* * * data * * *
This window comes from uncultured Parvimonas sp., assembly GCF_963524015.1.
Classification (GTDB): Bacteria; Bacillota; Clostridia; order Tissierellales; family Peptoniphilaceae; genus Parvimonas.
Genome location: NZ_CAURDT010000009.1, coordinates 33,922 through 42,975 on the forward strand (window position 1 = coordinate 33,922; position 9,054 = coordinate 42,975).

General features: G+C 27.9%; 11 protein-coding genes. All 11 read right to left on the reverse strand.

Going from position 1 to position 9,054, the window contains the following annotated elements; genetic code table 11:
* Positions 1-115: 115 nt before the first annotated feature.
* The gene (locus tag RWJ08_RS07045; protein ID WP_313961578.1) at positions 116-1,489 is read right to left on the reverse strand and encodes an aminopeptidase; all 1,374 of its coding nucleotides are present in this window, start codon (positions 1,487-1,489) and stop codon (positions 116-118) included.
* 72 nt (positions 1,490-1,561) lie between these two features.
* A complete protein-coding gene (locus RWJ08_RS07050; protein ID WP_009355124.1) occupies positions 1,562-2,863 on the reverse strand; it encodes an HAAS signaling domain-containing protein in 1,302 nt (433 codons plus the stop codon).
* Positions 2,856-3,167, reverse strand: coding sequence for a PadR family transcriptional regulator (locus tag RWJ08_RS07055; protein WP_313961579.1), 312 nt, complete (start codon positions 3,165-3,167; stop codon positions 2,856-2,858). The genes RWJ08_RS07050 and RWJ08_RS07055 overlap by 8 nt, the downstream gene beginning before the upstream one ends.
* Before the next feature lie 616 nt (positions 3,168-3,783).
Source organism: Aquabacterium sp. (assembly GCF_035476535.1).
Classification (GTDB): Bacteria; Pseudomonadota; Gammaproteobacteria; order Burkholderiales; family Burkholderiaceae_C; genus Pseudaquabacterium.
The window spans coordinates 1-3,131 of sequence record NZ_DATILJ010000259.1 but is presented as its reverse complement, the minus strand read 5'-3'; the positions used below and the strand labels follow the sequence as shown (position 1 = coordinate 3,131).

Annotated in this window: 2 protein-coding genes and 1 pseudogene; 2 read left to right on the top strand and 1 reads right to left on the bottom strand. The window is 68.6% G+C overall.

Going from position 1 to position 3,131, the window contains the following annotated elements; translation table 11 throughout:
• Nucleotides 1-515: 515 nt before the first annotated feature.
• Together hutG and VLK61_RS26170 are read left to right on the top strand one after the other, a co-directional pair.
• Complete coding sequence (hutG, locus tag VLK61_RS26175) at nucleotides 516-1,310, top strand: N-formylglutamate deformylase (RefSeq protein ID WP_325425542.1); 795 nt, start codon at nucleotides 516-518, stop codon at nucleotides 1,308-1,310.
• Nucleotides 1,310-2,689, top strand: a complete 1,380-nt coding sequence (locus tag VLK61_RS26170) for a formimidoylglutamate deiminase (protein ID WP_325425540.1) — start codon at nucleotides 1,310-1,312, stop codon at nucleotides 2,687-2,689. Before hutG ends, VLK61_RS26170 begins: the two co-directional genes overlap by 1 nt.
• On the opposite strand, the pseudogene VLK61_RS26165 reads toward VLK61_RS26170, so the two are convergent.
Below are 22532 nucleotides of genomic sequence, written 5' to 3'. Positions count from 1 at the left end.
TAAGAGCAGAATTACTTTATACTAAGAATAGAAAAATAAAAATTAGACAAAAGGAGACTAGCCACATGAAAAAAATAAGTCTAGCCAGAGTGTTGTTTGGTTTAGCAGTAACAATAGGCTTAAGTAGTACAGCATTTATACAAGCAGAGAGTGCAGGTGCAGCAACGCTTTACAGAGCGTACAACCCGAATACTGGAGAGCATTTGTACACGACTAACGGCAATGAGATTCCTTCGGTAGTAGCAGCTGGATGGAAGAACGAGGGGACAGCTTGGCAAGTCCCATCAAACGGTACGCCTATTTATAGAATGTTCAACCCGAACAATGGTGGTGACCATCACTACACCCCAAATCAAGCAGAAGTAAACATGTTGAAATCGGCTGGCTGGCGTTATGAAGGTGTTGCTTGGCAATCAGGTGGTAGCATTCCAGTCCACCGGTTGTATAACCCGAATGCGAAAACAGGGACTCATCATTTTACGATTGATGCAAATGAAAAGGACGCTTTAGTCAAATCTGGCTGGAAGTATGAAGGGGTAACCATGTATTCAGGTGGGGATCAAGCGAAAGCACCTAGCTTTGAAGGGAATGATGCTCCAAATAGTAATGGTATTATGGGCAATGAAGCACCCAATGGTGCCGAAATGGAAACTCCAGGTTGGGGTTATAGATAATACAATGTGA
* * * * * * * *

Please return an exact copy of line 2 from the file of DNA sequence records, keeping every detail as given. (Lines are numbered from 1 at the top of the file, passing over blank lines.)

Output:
Classification (GTDB): Bacteria; Bacillota; Clostridia; order Tissierellales; family Peptoniphilaceae; genus Parvimonas.